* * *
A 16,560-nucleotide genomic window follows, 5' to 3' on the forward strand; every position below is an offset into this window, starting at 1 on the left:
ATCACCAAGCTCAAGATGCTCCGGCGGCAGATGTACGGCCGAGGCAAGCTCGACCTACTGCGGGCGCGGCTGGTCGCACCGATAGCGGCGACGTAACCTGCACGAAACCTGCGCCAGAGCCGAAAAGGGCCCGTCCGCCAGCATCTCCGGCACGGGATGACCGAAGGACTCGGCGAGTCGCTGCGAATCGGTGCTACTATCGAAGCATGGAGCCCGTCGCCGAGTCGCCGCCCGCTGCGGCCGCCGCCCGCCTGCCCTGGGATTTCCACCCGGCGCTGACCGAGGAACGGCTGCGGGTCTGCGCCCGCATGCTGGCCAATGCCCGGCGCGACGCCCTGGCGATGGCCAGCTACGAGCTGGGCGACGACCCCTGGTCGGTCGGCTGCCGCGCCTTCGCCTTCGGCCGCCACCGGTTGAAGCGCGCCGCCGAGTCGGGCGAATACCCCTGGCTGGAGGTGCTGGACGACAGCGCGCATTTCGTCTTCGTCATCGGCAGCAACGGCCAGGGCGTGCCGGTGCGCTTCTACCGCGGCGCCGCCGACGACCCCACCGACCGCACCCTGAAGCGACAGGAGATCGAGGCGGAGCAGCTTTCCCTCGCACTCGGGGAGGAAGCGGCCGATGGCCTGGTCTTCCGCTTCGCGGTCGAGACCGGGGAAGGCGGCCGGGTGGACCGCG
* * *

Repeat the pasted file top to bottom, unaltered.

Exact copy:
A 16,560-nucleotide genomic window follows, 5' to 3' on the forward strand; every position below is an offset into this window, starting at 1 on the left:
ATCACCAAGCTCAAGATGCTCCGGCGGCAGATGTACGGCCGAGGCAAGCTCGACCTACTGCGGGCGCGGCTGGTCGCACCGATAGCGGCGACGTAACCTGCACGAAACCTGCGCCAGAGCCGAAAAGGGCCCGTCCGCCAGCATCTCCGGCACGGGATGACCGAAGGACTCGGCGAGTCGCTGCGAATCGGTGCTACTATCGAAGCATGGAGCCCGTCGCCGAGTCGCCGCCCGCTGCGGCCGCCGCCCGCCTGCCCTGGGATTTCCACCCGGCGCTGACCGAGGAACGGCTGCGGGTCTGCGCCCGCATGCTGGCCAATGCCCGGCGCGACGCCCTGGCGATGGCCAGCTACGAGCTGGGCGACGACCCCTGGTCGGTCGGCTGCCGCGCCTTCGCCTTCGGCCGCCACCGGTTGAAGCGCGCCGCCGAGTCGGGCGAATACCCCTGGCTGGAGGTGCTGGACGACAGCGCGCATTTCGTCTTCGTCATCGGCAGCAACGGCCAGGGCGTGCCGGTGCGCTTCTACCGCGGCGCCGCCGACGACCCCACCGACCGCACCCTGAAGCGACAGGAGATCGAGGCGGAGCAGCTTTCCCTCGCACTCGGGGAGGAAGCGGCCGATGGCCTGGTCTTCCGCTTCGCGGTCGAGACCGGGGAAGGCGGCCGGGTGGACCGCG